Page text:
Nearly half of the wind turbines installed in Gansu province in northwestern China had to be shut down in the first quarter this year, or curtailed in wind farm jargon, up from 39 percent last year.
On solar energy projects, similar moves are taking place.
Gansu has the most installed solar power in China and ranks No. 3 in wind power capacity, according to Caixin magazine.
Gansu is hardly a standalone case.
China’s aggressive, hasty move to expand its renewable energy industry is well intentioned but ill-timed.
Economic growth has been faltering and the country is trying to steer toward a less resource-dependent growth model, resulting in a much slower rise in power demand.
But in recent years, power companies have been expanding rapidly, thus the glut in power of many sorts, including renewable energy.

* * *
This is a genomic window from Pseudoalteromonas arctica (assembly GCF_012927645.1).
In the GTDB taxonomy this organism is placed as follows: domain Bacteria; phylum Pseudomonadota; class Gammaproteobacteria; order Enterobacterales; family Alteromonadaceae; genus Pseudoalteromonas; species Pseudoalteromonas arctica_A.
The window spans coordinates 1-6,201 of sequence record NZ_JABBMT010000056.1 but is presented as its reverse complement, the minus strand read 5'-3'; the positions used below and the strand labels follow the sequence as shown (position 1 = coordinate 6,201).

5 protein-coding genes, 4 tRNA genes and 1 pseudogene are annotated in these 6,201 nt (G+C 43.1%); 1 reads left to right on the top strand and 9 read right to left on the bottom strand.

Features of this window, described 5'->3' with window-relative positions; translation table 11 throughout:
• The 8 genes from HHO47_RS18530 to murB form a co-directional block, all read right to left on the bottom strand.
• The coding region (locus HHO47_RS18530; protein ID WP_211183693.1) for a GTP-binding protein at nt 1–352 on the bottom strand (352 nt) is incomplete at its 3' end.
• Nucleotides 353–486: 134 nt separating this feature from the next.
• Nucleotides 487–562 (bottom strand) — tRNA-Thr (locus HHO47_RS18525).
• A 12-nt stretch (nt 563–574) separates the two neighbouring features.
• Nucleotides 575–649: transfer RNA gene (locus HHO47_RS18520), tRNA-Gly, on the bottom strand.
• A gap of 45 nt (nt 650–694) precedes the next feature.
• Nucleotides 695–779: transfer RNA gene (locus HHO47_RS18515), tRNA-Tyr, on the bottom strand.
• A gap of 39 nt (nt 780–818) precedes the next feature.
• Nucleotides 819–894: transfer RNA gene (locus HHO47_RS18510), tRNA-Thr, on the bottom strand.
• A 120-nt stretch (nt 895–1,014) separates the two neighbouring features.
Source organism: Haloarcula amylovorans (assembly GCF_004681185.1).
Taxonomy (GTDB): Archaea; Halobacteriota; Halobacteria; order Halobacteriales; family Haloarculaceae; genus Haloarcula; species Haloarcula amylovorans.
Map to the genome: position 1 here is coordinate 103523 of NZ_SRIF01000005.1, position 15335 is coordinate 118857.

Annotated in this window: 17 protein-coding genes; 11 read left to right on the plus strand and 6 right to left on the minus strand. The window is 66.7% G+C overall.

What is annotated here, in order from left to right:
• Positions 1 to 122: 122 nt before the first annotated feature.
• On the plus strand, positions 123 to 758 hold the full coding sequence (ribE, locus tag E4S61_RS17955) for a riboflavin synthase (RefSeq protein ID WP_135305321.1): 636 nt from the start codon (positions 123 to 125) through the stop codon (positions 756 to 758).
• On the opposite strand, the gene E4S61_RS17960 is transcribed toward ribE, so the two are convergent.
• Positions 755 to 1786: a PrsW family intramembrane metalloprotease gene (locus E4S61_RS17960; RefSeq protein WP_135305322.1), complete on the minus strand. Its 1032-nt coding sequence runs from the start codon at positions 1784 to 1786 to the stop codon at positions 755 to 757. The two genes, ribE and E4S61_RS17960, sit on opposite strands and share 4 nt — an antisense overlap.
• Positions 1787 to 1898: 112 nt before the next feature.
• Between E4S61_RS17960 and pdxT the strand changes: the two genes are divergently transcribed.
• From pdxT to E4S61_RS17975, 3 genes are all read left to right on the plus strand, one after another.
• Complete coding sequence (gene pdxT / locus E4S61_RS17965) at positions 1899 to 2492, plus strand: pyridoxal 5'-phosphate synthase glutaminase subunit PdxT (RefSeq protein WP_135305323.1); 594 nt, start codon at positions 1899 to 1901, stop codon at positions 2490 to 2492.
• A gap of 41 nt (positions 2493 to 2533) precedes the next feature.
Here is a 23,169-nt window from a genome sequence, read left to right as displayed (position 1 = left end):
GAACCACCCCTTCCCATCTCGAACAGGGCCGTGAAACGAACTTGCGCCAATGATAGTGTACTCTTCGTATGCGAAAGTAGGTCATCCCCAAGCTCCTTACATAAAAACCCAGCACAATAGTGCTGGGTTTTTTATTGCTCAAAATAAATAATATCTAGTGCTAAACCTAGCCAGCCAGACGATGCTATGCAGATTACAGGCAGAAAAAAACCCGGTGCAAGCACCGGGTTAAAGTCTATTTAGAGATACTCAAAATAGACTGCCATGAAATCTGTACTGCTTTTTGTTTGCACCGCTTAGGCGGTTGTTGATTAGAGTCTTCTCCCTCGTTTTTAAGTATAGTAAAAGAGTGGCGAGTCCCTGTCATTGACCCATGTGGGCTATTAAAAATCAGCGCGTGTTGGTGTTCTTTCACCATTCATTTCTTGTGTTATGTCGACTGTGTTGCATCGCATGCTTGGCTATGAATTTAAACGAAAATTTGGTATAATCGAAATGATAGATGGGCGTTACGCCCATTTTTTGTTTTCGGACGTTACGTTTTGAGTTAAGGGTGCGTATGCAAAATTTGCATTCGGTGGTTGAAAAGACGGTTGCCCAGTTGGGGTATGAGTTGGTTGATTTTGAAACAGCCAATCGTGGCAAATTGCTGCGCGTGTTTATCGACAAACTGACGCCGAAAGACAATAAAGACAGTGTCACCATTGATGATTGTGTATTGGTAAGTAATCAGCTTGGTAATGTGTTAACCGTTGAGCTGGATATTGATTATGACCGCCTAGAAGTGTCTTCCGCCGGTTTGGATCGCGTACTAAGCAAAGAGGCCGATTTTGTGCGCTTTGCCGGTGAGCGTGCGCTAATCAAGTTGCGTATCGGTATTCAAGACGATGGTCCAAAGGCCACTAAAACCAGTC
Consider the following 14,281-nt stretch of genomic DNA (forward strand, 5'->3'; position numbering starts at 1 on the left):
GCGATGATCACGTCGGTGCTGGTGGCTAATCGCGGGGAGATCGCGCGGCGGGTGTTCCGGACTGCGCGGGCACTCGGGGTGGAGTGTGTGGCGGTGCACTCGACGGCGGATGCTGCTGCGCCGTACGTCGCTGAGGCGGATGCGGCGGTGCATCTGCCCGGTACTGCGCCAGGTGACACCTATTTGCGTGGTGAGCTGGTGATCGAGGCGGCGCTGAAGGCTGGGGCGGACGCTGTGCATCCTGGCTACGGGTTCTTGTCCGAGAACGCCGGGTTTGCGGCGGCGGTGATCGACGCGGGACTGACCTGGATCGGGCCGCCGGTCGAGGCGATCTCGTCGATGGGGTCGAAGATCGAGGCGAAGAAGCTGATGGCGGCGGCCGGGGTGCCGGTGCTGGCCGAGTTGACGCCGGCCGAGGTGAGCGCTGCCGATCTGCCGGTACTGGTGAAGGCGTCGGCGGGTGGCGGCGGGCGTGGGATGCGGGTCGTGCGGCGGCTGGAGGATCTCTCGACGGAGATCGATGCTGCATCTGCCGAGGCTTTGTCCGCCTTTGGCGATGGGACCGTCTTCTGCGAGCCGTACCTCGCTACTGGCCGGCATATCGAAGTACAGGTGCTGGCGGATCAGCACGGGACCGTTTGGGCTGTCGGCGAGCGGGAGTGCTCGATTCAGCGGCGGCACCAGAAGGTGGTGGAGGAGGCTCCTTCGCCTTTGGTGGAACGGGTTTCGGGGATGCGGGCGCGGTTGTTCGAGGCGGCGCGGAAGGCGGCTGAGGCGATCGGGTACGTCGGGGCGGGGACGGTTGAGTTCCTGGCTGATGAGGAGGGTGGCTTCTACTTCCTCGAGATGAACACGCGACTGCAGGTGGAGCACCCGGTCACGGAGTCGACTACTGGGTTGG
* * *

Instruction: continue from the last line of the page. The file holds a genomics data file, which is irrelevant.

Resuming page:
Policy support is there.
Local authorities are supposed to absorb a minimum quota of renewable energy, for instance, but actual implementation usually falls short.
Last year, amid a lackluster economy, Gansu’s power consumption shrank 8.5 percent but its wind power capacity expanded 60 percent while solar energy capacity jumped 300 percent.
So why the rush to build more wind farms and solar power plants when there is no market for them?
Local governments are keen on renewable energy projects because that can attract equipment makers to set up factories there, which in turn creates jobs and provides tax revenue.
The Gansu local government is said to have given the green light to more projects on top of what has been approved by the National Energy Administration in its pursuit of quick profit.
As supply far outstrips demand, Gansu and other provinces in the same situation may find themselves stuck with excess renewable energy for years to come.
– Contact us at [email protected]